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Every Second Counts to the U.S. Supreme Court

NCJ Number
Law and Order Volume: 52 Issue: 1 Dated: January 2004 Pages: 22,24
Joan Hopper
Date Published
January 2004
2 pages
This document discusses the amount of time a police officer must wait before entering a dwelling after knocking and announcing.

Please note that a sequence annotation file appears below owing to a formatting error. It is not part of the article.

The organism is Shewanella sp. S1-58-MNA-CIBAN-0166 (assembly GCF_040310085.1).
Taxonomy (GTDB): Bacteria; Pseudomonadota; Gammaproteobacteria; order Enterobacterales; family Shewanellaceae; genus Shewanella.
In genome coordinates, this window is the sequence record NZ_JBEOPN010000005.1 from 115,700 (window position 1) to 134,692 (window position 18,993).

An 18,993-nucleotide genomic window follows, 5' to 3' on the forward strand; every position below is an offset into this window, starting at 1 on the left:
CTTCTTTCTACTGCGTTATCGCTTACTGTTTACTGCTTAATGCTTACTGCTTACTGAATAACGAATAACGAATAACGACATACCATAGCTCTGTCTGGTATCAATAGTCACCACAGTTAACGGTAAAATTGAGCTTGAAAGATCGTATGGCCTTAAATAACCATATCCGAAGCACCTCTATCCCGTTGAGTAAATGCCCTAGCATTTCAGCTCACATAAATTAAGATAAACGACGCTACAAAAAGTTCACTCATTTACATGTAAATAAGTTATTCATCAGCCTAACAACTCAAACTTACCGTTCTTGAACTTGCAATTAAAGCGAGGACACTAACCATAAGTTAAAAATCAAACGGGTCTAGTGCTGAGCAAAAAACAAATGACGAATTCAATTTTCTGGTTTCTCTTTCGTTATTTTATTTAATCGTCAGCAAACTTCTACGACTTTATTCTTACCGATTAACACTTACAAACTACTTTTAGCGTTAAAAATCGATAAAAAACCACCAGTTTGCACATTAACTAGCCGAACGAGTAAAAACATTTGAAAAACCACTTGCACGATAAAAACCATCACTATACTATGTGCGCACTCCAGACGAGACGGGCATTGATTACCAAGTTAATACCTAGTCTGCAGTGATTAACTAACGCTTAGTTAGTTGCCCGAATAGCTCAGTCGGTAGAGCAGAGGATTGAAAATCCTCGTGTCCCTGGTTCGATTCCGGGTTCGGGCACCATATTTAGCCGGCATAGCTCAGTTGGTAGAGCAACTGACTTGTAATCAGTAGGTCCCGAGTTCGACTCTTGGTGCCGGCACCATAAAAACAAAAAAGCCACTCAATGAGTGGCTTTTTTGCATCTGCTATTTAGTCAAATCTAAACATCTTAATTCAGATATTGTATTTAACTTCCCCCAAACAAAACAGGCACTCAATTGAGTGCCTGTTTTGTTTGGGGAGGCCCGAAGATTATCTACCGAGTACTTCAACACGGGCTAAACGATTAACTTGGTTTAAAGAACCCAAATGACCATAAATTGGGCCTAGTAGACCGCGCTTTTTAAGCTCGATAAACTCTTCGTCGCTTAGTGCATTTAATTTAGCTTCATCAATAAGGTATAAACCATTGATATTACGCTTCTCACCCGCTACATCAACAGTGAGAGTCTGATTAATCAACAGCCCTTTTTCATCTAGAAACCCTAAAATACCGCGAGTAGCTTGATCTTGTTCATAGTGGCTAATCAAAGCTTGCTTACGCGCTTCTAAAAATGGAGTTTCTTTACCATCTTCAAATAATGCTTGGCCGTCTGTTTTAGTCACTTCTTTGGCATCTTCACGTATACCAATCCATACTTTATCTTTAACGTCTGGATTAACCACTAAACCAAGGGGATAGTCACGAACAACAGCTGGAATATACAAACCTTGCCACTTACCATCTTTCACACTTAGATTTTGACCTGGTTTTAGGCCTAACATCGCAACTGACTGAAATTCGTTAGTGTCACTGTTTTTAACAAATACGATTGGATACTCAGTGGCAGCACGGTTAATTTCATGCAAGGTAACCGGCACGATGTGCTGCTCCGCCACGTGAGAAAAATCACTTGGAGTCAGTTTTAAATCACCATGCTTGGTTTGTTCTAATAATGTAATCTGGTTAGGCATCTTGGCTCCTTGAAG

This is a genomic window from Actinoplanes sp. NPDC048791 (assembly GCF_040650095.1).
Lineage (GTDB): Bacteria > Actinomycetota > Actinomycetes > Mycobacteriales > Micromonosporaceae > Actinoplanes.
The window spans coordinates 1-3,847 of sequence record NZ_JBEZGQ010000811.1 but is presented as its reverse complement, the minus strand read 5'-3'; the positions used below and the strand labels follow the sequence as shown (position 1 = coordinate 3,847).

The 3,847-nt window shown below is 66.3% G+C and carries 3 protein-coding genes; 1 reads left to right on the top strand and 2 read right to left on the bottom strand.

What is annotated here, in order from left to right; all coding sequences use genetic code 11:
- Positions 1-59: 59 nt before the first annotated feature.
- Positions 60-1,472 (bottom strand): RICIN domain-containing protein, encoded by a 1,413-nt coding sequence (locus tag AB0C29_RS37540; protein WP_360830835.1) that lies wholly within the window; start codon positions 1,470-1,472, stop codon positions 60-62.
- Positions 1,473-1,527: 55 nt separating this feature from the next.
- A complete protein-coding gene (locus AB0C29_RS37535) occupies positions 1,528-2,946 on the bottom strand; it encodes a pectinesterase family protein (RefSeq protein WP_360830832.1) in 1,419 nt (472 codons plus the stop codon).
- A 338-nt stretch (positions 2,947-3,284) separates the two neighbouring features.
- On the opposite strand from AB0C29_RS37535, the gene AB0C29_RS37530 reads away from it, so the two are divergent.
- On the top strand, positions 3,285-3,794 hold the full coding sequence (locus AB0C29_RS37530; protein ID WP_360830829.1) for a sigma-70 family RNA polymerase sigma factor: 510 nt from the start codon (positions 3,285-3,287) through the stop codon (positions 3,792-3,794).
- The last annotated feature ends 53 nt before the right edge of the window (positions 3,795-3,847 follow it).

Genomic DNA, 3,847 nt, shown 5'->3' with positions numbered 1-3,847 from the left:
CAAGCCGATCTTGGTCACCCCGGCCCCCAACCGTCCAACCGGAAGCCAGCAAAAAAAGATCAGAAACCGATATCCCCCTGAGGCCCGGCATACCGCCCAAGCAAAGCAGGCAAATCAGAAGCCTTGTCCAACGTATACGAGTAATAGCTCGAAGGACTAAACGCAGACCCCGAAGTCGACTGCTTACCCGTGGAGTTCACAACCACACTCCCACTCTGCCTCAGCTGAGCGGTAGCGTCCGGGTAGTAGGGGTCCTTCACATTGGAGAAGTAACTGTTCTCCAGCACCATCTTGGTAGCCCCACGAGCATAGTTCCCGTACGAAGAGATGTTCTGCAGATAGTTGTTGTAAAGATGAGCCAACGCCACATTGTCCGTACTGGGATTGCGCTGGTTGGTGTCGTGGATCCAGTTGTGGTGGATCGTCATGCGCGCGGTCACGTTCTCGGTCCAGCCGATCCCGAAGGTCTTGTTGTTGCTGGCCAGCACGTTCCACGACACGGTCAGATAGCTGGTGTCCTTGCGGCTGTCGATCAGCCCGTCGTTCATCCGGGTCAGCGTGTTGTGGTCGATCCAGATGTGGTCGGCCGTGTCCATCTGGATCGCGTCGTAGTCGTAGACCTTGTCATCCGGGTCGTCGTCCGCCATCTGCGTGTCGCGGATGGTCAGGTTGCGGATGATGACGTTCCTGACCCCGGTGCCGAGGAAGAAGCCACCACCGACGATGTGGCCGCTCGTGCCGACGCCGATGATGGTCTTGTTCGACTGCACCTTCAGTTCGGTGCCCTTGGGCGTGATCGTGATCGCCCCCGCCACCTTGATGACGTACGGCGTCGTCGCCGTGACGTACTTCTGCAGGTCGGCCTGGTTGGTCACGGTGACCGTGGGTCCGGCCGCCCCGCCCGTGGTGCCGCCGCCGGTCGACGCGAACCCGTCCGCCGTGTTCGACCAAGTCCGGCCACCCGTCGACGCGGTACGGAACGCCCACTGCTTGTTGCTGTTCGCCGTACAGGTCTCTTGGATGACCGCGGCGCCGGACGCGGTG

In October 2003, the United States Supreme Court handed down a unanimous decision in the landmark knock and announce case, United States v. Banks, 02-473 (Dec. 2, 2003). The Court determined that 15 to 20 seconds is a sufficient amount of time for law enforcement officers to wait before forcibly entering a dwelling to execute a search warrant. The Court’s ruling challenged some previously recommended guidelines for officers to use when determining whether to enter a dwelling after knocking and announcing. In Banks, law enforcement officers had correctly presumed that the suspect’s lack of a response constituted a refusal of entry, when he claimed he was in the shower and did not hear the knock and announce. The police argued that as soon as they declared their presence to Banks, he could have easily gotten rid of the evidence, in this case cocaine. The size of a dwelling is still a critical piece of information for police, but the Court said that this should not figure in the calculation of the appropriate wait time when the evidence sought could be easily destroyed. Other factors for officers to consider when determining a reasonable wait time are location of the residence, location of the officers in relation to the main living or sleeping areas of the residence, time of day, nature of the suspected offense, evidence demonstrating a suspect’s guilt, and suspect’s prior convictions. The Supreme Court rejected this piecemeal approach, stating that no template can produce sounder results than examining the totality of the circumstances. There are three other fourth amendment cases scheduled to be decided: (1) whether officers can arrest the owner of a vehicle after all occupants denied ownership of drugs and cash inside the vehicle; (2) whether police violate search and seizure rights when they execute an erroneous warrant; and (3) whether police can search a vehicle after arresting a person not in the vehicle at the time.